Studios' specialty divisions reinvent themselves to compete in changing times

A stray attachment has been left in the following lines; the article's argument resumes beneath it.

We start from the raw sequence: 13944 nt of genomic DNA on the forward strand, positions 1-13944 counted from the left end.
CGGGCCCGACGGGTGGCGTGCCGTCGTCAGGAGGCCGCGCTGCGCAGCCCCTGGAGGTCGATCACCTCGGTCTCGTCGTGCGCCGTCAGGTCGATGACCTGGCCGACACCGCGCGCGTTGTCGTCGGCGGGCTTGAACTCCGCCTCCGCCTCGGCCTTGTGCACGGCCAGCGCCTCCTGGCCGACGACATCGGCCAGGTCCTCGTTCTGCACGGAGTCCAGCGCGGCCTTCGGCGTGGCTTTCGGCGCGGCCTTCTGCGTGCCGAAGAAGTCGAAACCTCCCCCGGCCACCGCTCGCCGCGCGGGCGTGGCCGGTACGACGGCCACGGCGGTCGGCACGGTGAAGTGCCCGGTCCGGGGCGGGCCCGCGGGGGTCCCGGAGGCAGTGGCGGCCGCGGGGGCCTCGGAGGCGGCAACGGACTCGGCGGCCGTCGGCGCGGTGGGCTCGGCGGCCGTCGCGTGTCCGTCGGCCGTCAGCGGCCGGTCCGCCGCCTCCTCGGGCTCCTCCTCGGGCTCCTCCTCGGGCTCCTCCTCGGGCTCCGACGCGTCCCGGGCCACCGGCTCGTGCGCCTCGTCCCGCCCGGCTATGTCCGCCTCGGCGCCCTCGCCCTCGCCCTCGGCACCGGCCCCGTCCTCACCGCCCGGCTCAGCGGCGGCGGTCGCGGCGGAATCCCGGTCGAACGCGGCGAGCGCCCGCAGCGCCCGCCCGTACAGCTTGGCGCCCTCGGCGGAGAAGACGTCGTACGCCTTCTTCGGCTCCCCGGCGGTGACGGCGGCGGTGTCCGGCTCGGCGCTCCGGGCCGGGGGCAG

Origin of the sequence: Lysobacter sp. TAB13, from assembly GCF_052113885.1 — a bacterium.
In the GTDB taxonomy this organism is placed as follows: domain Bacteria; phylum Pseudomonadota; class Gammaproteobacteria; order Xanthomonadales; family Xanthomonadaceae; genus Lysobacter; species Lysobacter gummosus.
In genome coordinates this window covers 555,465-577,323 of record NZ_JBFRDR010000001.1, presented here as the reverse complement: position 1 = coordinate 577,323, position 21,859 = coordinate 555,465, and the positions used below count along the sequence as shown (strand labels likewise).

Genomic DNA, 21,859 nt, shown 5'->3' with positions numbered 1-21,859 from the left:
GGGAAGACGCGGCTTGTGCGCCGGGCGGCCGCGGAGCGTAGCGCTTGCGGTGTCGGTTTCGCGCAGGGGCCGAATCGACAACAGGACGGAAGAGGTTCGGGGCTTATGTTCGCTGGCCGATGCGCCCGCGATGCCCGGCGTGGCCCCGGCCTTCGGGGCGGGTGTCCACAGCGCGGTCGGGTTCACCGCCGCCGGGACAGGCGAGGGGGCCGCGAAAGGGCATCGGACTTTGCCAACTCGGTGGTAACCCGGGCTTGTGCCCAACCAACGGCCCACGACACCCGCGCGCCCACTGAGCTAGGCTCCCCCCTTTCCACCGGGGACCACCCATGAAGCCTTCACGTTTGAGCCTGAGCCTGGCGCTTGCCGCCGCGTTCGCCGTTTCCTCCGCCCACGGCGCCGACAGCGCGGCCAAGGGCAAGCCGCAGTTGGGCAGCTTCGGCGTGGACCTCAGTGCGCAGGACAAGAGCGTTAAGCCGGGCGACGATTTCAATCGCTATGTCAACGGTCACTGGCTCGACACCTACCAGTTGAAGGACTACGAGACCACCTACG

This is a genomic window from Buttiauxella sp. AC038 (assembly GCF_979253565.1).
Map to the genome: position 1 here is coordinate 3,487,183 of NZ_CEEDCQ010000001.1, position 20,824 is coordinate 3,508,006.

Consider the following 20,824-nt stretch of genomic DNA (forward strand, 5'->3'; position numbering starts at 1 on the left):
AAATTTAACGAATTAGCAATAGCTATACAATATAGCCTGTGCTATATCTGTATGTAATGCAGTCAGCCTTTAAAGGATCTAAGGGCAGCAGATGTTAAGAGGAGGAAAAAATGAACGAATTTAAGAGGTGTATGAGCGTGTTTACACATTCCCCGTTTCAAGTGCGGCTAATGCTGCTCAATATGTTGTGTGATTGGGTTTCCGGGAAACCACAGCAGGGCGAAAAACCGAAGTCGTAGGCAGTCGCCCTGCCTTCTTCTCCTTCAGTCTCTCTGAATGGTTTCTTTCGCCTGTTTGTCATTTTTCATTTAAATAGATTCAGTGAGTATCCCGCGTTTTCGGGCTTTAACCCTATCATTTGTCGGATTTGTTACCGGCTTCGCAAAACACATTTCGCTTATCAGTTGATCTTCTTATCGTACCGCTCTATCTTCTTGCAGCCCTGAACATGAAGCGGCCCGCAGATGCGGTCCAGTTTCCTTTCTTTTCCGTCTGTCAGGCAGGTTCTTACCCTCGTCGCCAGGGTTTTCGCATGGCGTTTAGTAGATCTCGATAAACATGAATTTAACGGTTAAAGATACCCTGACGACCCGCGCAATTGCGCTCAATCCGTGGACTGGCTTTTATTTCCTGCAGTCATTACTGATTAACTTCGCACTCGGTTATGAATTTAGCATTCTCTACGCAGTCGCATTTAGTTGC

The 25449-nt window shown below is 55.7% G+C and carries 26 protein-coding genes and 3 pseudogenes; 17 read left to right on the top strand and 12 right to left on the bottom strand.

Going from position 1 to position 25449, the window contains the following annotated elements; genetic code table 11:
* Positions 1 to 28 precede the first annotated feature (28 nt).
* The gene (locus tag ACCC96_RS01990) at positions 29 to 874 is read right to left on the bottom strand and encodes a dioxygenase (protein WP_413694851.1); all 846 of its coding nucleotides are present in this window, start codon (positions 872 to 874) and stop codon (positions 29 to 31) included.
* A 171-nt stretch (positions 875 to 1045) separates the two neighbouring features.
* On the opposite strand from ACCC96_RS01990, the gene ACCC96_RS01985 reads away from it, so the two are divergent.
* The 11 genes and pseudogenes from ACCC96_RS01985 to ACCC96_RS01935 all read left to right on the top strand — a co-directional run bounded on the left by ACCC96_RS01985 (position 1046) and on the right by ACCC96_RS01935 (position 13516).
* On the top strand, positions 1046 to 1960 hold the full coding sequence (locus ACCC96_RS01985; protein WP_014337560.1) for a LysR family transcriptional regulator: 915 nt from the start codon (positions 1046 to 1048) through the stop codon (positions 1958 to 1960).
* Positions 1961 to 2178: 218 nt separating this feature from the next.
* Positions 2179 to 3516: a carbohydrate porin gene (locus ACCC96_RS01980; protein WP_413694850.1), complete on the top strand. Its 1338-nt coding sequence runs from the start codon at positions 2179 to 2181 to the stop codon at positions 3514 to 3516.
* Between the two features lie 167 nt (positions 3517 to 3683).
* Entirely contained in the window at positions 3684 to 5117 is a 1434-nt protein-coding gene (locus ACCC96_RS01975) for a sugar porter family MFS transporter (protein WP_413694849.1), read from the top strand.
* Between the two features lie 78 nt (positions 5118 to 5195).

Update your address books … again.The one consistent thing about the specialized film sector is that it’s constantly in flux. While the studios’ strategy of releasing lower budget films through “independent” labels is almost as old as Kevin Smith, the business has reformed anew in the last 12 months with fresh blood, fledgling companies and new-fangled mandates. With new divisions at Disney, Paramount and Fox, major management shakeups at Universal’s Focus and Warner Independent Pictures, and New Line’s Picturehouse still getting up to speed, you could call 2006 a startup year. As Warner Independent Pictures distribution prexy Steve Friedlander says, “I tell everybody that WIP also stands for ‘work in progress.'” “We’re still in our infancy stage,” echoes fledgling WIP prexy Polly Cohen. Indeed, even though Picturehouse has been operational for just over a year, chief Bob Berney calls this summer’s sleeper “A Prairie Home Companion” the division’s first real film as a distinct arm of Time Warner/New Line. “It’s the one that we acquired and saw all the way through to release,” he says. “It takes time to get these things into the market.” New formulas Similarly, Focus Features, though celebrating its fifth year, reshuffled its executive ranks after losing co-prexy David Linde to Universal’s “Black Tower.” And newly titled CEO James Schamus says the company’s Rogue Pictures genre label is only now working at full capacity. “The big news for us on the domestic side is ramping up to handle the volume and the scope of the Rogue business,” he says. Former Endeavor percenter John Lesher, newly installed prexy of Paramount Vantage, admits, “I’ve learned more in the past six to eight months than in the last 19 years of being an agent.” But all these fresh starts don’t necessarily translate to immaturity. Instead, the revamped studio divisions are emphasizing new formulas: more inhouse productions rather than acquisitions and a deeper synergy with their parent companies. “Because there are so many more mouths to feed,” says Friedlander, “you’re finding more films acquired before festivals at script stage, in co-financing deals or with completion funds.” The new Warner Independent Pictures, for example, has a fledgling development fund aimed at bolstering production. “That allows us to develop and put in production things that we believe in from the get go, without having to rely on other outside sources,” says Cohen. As Vantage’s Lesher puts it, “If you can work with great filmmakers on your own terms, then you should.” Lesher also touts the many Paramount pieces — MTV, VH1, Comedy Central, BET, and Nickelodeon — that Vantage can rely on. And because of Paramount’s new ownership of DreamWorks, the division is also developing work with Steven Spielberg and Brad Pitt. “We have the benefit of the fact that big Paramount has producer deals with all these people, so I can use them to fill our own slate,” he adds. And Fox’s new youth-centered Fox Atomic aims to capitalize on parent company News Corp’s recent acquisition of MySpace.com, according to Fox Searchlight and Fox Atomic topper Peter Rice. The dependents also work closely with the studio’s international arms. Miramax’s Daniel Battsek, formerly managing director of Buena Vista Intl., notes the close relationship between his former and current Disney units. “We’ve been able to make sure that Miramax Intl. and Buena Vista Intl. are synchronized,” he says. “We work together on marketing material, so instead of handing the movie over to them, they start at the same point we do.” Increased synergy Focus’s Schamus explains, “We look at each individual film, and rather than say, ‘this is a Focus movie or this is a Universal movie,’ we say in every single territory ‘what is the best thing for a film?'” And given the breakup of Universal’s international arm UIP, Schamus says the working relationship between studio and division has become “more dynamic,” he explains. “It increases the points of collaboration and decreases any sense of monolithic or cookie-cutter approaches to the business.” The corporate cross-pollination also works domestically. Lasse Hallstrom’s “The Hoax” was originally set up at Disney’s Touchstone, for example, but after discussions, the companies decided it was more suited for a Miramax release. It goes both ways. Warner Bros. recently took over WIP’s “The Astronaut Farmer” for a wide release after deciding the film had enough mainstream appeal. Fledgling WIP chief Cohen is a veteran of the WB, having worked in different capacities at the studio for over 10 years. After joining the specialty division in May, she has rejiggered much of WIP with new execs. “I have the benefit of being able to put us in a position to get what we need from the parent company,” she says. During Paramount Vantage’s start-up months, Lesher notes he received publicity support from Paramount marketing prexy Gerry Rich and continues to collaborate with Par creative advertising senior veep Josh Greenstein on Oscar bait “Babel.” Speaking of Vantage’s close association with big Par, Lesher says, “I talk to Brad (Grey) about everything we’re doing. If I want to acquire or not acquire a movie, he’s involved. But we still have the ability to do what we want.” Sony Pictures Classics veteran Tom Bernard isn’t sure the new studio units have the freedom that they claim. “The studios slowly absorb them and make them mirror images, so you have a lot of divisions that look like what TriStar was to Sony or Hollywood Pictures was to Disney. They’re just creating another product for the studio system.” Indeed, with overall belt-tightening in the age of flattening DVD sales and Internet rivals, the nimbler and more cost-effective specialty divisions may be the studios’ best tools for survival. “As people have infinite choice and total control of the way they want to be entertained,” says Rice, “it’s becoming increasingly difficult to find movies that appeal to everyone. Therefore, it’s about recognizing smaller niche audience. And you don’t have to gross $100 million to be profitable.” Then again, indie veteran Schamus says the specialized companies are in no better shape to deal with fast-changing economies and technological shifts: “We live in the shadow of ignorance about what truck is about to hit us as we step out into the street as much as everybody.”